"Who Ruined the Humanities?"
First of all, I think this is the same article they run every month under a different title and by-line. It goes something like this:
When I was at beautiful Ivy or Oxbridge back in the olden days, I had an extremely famous professor (this time: Frank Kermode) who inspired me with the timeless truths of the humanities curriculum.
Alas, there were few such professors then, and there are none today. That pesky GI bill opened education to the masses, and now students want grades instead of reading literature for timeless truths. Literature has been sullied by the grade-grubbing paws of these students. Where is the pure love of literature of yesteryear?Now, I have a certain sympathy for the author's love of literature because I obviously think it's important, too, and what he says about the thrill of books--yes, I get that.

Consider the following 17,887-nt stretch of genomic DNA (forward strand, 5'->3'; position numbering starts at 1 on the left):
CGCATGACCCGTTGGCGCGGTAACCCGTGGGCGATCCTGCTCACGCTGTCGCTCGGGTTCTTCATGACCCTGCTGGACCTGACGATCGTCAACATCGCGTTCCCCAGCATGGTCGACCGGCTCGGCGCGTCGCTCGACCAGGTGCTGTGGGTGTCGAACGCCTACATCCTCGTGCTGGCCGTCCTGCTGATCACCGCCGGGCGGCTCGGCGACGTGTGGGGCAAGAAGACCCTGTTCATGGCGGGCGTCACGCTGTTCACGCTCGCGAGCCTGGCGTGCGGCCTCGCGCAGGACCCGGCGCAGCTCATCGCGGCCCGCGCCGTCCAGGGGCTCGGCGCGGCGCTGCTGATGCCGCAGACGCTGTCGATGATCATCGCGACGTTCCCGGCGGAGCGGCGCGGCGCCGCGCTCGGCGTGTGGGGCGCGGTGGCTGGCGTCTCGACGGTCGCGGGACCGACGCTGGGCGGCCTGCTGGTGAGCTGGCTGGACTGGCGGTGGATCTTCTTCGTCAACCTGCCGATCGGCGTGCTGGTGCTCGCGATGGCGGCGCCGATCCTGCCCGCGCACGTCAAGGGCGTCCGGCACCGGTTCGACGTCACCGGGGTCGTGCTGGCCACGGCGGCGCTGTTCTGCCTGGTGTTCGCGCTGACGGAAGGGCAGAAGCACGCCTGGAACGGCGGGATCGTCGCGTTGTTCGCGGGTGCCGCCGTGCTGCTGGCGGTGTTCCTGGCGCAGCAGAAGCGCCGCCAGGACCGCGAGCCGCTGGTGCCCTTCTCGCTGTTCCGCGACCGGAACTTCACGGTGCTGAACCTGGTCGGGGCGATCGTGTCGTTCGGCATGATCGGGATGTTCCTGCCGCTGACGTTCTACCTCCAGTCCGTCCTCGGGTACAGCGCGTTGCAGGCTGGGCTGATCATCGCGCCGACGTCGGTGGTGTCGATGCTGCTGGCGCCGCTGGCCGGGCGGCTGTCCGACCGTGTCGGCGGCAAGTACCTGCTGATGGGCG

But is the best way to get students to have this relationship to books, where the books help them to experience their lives in different ways, to avoid teaching the humanities?
I'm imagining students, taking 15 credit hours, working 20 hours a week at Mickey D's. What happens if you toss them a copy of The Odyssey or Henry IV, Part I, and say, "Here, kid, this will change your life. Read it in your spare time"?
Maybe they'll read it, if they have the spare time of a Thoreau.
But context counts. Reading together counts, and talking about ideas with other people who've read the same books counts, doesn't it?